This post is about an idle experience that I released recently called “Happy”. If you haven’t played it yet I suggest you do so now before I spoil it for you. The following post is about math (and random numbers) but it should be approachable for everyone…
Happy is a metaphor about as delicate as a sledgehammer, in part because I am not a writer and also because I like things being finished. The experience asks the question “How long are you willing to wait to be truly happy?” In short the answer is “Never long enough.” Aside from the experience being cruel and never letting you get to 100% happiness without some user intervention the experience throws up “events” at you that if you do not respond to drop your happiness level down by a random amount. This is basically an anti-idle protection, if you’re unable to check out “Happy” you can see the event in the image below.
I’m not a mathemagician but I wanted a graph that felt nice to watch increase but was also deceptively slow. Not feeling confident to do this myself I hit up a good friend and certified mathemagician @MrJohnRowe. I sent him the following picture saying that in addition to my graph tending toward a limit I also wanted to be able to change the slope. For each missed event I wanted to change how fast the graph grew to subtly slow down player progress so the changing slope was fairly important.
He helpfully came back with the following equation…
My experience was already complete pending the “proper” equation so I swapped in this new one, prematurely patted myself on the back and got ready to release it to the world.
A very quick play-through saw a pretty significant problem, players weren’t losing any happiness! They HAD to lose happiness or my blunt metaphor would start to become concave, a proverbial metaphor “innie.”(I’m drawing a pretty long string here but I assume the more pointed the metaphor the better).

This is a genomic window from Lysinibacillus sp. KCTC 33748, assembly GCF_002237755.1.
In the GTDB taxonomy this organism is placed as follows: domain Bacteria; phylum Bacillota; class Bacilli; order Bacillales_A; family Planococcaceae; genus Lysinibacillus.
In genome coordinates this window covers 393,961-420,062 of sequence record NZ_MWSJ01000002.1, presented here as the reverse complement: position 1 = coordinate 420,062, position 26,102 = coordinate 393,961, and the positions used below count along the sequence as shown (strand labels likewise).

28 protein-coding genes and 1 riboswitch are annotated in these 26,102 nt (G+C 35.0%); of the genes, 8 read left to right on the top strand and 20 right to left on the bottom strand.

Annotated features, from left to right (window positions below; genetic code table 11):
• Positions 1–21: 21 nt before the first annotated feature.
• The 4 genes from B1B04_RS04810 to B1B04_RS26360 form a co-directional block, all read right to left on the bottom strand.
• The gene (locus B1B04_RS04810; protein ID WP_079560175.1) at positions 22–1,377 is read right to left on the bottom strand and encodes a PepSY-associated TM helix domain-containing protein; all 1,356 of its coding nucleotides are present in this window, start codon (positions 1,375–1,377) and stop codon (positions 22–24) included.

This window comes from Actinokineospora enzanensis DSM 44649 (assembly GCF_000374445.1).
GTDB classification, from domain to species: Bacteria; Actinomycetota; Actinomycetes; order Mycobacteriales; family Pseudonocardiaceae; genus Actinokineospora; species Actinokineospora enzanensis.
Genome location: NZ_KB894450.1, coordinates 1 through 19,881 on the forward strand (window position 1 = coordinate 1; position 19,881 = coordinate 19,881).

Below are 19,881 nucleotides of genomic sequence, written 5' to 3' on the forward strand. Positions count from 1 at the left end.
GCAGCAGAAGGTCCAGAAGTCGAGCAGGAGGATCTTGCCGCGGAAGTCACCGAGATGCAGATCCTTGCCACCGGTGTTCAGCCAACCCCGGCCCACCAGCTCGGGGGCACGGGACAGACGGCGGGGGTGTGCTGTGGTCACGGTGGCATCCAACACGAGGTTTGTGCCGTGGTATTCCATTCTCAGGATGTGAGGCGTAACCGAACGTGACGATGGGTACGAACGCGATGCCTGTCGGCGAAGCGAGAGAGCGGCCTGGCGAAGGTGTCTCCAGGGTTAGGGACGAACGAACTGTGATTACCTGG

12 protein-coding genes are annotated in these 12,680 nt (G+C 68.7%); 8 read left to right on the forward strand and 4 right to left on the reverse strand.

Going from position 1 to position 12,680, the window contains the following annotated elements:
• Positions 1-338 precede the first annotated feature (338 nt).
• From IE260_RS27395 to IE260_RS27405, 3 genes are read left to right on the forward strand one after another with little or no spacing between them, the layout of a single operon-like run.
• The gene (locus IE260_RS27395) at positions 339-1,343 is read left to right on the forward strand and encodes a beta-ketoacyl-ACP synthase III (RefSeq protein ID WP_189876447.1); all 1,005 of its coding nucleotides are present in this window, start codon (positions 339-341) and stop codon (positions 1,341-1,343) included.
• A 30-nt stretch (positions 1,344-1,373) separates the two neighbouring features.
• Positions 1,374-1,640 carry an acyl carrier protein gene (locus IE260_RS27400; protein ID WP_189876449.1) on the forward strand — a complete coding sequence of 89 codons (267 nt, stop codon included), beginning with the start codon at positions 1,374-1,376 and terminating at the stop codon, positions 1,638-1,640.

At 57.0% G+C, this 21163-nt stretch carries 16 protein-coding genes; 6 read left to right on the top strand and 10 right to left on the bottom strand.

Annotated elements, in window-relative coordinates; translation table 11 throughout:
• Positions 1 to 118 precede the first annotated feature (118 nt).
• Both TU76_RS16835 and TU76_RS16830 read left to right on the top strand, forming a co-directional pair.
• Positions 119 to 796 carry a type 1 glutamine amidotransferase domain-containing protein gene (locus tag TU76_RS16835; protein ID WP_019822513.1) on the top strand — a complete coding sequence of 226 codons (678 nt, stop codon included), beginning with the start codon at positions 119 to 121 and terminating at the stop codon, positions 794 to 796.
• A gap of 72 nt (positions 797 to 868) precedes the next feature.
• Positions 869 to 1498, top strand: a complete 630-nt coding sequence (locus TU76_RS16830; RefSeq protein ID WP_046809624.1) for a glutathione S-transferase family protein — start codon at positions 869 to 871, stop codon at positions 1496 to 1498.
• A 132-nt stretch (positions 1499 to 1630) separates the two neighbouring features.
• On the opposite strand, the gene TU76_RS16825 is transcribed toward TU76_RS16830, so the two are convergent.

I poured over the code for an hour, which was a long time given it did only one thing. It generated a new random x value essentially having the player lose happiness by altering their elapsed idle time. So why wasn’t it working?
After some head scratching and looking at the equation above on Desmos I quickly came to an epiphany. There are only a small range of valid x values for which a significant change to y occurs, in this case the very steep bit of my graph near the start. If a player had been idling for a long time that flat section of the graph would make up for the majority of the x values to choose from and most of them would make a negligible impact on the experience. Of course, random being random, I must have got a lot of these values during testing. Thus the problem…
Random is terrible.
There’s a lot of writing about why relying on random feels bad so I don’t want to harp on it too much but this is a fantastic concrete use case where a trivial implementation of some (fairly basic) math very quickly led to bad results.
What we really want is a new value on the y axis (a.k.a happiness)! Now that’s all well and good but I only have my equation in the form of f(x). So when I generate a new random y value how do I set my x value (elapsed time) appropriately? An hour with Google, some YouTube videos and Khan Academy and I was pretty refreshed on my high school level algebra and was able to solve the equation inthe form of f(y) instead of f(x). The result is below.
By using random over y axis values, being my current happiness level down to zero respectively, I was able to have a much stronger effect on the user. Mostly because I was always picking a value somewhere on the steep part of my slope.
You could argue that in this instance my implementation of random is still naive. And I would give you that, I still just call random over a given range. But I call it over the correct range and that is really important. Knowing your limits when calculating random values has a huge effect on how people perceive the fairness of your experience and their willingness to continue to engage with it.
If you are going to use random then do so sparingly and test it often to see how it feels, where possible pick an algorithm that works for you instead of just relying on your languages in-built Random class (like I did). If you’re new to using Random and want to know how it might effect your experiences, or games, I suggest you look into resources that might help you better understand how random numbers can work for you and against you. I’d suggest looking into Weighted Random Numbers, and the idea of Pre-Luck and Post-Luck (or Pre-Random and Post-Random).